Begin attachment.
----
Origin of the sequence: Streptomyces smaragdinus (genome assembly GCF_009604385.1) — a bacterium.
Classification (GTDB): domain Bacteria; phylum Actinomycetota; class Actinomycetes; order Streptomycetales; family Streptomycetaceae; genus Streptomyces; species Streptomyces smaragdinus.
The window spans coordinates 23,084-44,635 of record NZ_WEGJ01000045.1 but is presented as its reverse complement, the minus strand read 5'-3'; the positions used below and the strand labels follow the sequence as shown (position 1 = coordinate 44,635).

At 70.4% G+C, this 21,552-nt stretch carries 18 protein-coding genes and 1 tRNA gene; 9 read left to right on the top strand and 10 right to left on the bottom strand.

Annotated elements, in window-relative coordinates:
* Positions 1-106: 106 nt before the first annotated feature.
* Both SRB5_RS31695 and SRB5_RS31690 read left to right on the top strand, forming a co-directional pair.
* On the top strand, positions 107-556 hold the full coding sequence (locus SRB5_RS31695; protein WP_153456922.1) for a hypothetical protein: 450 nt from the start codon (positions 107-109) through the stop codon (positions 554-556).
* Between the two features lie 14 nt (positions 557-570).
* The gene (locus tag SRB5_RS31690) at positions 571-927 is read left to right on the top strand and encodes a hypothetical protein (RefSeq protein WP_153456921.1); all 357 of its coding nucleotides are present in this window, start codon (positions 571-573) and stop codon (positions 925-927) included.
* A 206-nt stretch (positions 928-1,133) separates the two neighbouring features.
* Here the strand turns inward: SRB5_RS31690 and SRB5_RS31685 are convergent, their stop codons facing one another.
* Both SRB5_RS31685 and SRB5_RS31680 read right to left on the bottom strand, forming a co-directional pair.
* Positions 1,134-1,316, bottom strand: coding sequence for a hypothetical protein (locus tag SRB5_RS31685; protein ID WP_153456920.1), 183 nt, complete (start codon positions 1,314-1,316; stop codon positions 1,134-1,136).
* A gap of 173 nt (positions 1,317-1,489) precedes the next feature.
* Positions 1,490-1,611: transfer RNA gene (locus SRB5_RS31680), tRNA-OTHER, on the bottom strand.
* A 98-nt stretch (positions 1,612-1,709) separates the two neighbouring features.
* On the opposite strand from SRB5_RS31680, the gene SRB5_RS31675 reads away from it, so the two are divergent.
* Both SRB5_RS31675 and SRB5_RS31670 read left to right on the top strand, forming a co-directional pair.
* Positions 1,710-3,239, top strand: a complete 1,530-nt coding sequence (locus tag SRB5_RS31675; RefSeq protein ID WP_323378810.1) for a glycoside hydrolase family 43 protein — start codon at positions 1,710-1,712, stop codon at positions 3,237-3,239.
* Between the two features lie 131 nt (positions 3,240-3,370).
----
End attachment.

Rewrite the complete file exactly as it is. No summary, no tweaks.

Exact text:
Origin of the sequence: Streptomyces smaragdinus (genome assembly GCF_009604385.1) — a bacterium.
Classification (GTDB): domain Bacteria; phylum Actinomycetota; class Actinomycetes; order Streptomycetales; family Streptomycetaceae; genus Streptomyces; species Streptomyces smaragdinus.
The window spans coordinates 23,084-44,635 of record NZ_WEGJ01000045.1 but is presented as its reverse complement, the minus strand read 5'-3'; the positions used below and the strand labels follow the sequence as shown (position 1 = coordinate 44,635).

At 70.4% G+C, this 21,552-nt stretch carries 18 protein-coding genes and 1 tRNA gene; 9 read left to right on the top strand and 10 right to left on the bottom strand.

Annotated elements, in window-relative coordinates:
* Positions 1-106: 106 nt before the first annotated feature.
* Both SRB5_RS31695 and SRB5_RS31690 read left to right on the top strand, forming a co-directional pair.
* On the top strand, positions 107-556 hold the full coding sequence (locus SRB5_RS31695; protein WP_153456922.1) for a hypothetical protein: 450 nt from the start codon (positions 107-109) through the stop codon (positions 554-556).
* Between the two features lie 14 nt (positions 557-570).
* The gene (locus tag SRB5_RS31690) at positions 571-927 is read left to right on the top strand and encodes a hypothetical protein (RefSeq protein WP_153456921.1); all 357 of its coding nucleotides are present in this window, start codon (positions 571-573) and stop codon (positions 925-927) included.
* A 206-nt stretch (positions 928-1,133) separates the two neighbouring features.
* Here the strand turns inward: SRB5_RS31690 and SRB5_RS31685 are convergent, their stop codons facing one another.
* Both SRB5_RS31685 and SRB5_RS31680 read right to left on the bottom strand, forming a co-directional pair.
* Positions 1,134-1,316, bottom strand: coding sequence for a hypothetical protein (locus tag SRB5_RS31685; protein ID WP_153456920.1), 183 nt, complete (start codon positions 1,314-1,316; stop codon positions 1,134-1,136).
* A gap of 173 nt (positions 1,317-1,489) precedes the next feature.
* Positions 1,490-1,611: transfer RNA gene (locus SRB5_RS31680), tRNA-OTHER, on the bottom strand.
* A 98-nt stretch (positions 1,612-1,709) separates the two neighbouring features.
* On the opposite strand from SRB5_RS31680, the gene SRB5_RS31675 reads away from it, so the two are divergent.
* Both SRB5_RS31675 and SRB5_RS31670 read left to right on the top strand, forming a co-directional pair.
* Positions 1,710-3,239, top strand: a complete 1,530-nt coding sequence (locus tag SRB5_RS31675; RefSeq protein ID WP_323378810.1) for a glycoside hydrolase family 43 protein — start codon at positions 1,710-1,712, stop codon at positions 3,237-3,239.
* Between the two features lie 131 nt (positions 3,240-3,370).